I was so disillusioned that I just stayed away from the clubs for 10 years. That was in the early ’60s, and I wouldn’t go near the clubs. I actually started singing with a gospel group.
JOHNSON: Around what time did you get back involved again?
GREENE: Around 1975, I started getting involved again. I started getting back out and sitting in. I got a chance to really hone my craft. I learned my craft by working with different people. I’m not a schooled musician at all. I only had about six or seven years before I retired in ’82. Right away, I auditioned for a play in Chicago. It was an Off Broadway production, and that’s when I made all my wonderful connections with so many of the big-time guys.
I look at the experiences that I’ve had working with some of those guys, and it all stems from learning my craft on the Avenue. I got a chance to do so many things that I never would’ve done before.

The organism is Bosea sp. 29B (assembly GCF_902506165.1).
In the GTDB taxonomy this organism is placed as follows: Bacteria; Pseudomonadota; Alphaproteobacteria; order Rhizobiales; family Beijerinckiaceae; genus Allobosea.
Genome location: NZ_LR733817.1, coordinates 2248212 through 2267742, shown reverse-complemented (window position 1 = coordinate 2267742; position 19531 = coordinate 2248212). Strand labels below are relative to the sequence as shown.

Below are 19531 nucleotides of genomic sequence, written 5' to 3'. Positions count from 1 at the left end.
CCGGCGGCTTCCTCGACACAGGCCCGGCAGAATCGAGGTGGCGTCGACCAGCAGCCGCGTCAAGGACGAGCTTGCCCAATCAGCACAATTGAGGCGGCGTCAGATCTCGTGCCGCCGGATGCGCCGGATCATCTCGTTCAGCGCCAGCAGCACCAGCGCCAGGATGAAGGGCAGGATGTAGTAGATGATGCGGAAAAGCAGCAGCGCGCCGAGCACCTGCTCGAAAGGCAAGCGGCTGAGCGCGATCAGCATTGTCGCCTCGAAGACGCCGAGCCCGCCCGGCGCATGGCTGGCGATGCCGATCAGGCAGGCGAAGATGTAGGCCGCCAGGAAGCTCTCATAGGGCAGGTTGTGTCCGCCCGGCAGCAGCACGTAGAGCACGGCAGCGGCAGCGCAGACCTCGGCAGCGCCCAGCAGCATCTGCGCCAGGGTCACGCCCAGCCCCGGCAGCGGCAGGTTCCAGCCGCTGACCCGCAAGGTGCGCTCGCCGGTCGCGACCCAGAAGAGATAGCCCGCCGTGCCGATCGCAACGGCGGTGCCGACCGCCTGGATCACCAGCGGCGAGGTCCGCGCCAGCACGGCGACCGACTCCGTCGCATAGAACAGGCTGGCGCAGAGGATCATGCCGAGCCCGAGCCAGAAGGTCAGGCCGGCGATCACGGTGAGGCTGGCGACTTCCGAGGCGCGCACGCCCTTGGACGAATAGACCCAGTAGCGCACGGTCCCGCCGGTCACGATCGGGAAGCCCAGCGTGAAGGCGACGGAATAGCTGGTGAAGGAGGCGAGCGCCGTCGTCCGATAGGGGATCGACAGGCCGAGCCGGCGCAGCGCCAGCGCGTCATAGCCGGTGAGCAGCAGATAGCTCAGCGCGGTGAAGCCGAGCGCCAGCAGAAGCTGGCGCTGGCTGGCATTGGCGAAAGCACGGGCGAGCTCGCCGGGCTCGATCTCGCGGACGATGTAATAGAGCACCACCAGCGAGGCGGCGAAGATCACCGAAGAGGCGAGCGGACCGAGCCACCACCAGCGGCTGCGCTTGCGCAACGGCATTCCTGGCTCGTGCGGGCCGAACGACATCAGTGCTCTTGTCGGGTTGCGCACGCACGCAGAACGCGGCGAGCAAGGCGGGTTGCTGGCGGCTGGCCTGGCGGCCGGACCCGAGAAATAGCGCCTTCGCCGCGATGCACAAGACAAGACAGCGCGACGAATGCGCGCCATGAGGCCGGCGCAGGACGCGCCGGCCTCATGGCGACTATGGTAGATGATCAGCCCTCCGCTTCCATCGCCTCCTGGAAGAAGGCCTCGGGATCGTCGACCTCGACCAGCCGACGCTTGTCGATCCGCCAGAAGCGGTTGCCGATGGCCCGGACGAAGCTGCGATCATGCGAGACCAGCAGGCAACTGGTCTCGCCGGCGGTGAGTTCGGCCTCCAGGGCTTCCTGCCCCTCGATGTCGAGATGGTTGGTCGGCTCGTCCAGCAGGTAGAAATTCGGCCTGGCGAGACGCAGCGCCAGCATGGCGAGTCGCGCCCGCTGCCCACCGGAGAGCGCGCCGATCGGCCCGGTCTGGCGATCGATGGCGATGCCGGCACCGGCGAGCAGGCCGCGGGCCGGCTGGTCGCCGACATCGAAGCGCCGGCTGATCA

JOHNSON: You said you learned so much from being on Indiana Avenue. Are there people who you specifically remember as being good teachers?
GREENE: What I listened to was how the band was playing. Ya know, what they were doing with the music. I would put the words to what they were doing. If they were making a nice riff on a song, then I could incorporate that while I was singing the vocals. But there weren’t a lot of male vocalists around here at the time. There weren’t a lot of female vocalists either. There was Flo Garvin, and later, Mary Moss came on the scene. But there weren’t a lot of vocalists on the scene.
I tell people now…I’m not in a position to teach singing, but I do coach a few people. Like, how to approach a song, breath control, and things like that. These are the things that are going to give you longevity, if you do it the right way.
After 70 years of doing this…I started with a quartet when I was 15 years old. We had a policeman who was our manager, and he could get us into clubs. After carrying on all these years, I’m still able to do this in a high fashion, I’d like to say. I like to think I’d know when to quit.
Note: Writer Seth Johnson was connected to Everett Greene via NUVO reader Greg Reynolds, who emailed Johnson in response to his interview with Indianapolis Jazz author David Williams. If there are other individuals from Indiana Avenue that you’d like Seth to interview, please email him at firstname.lastname@example.org or simply leave your recommendations in the comment section.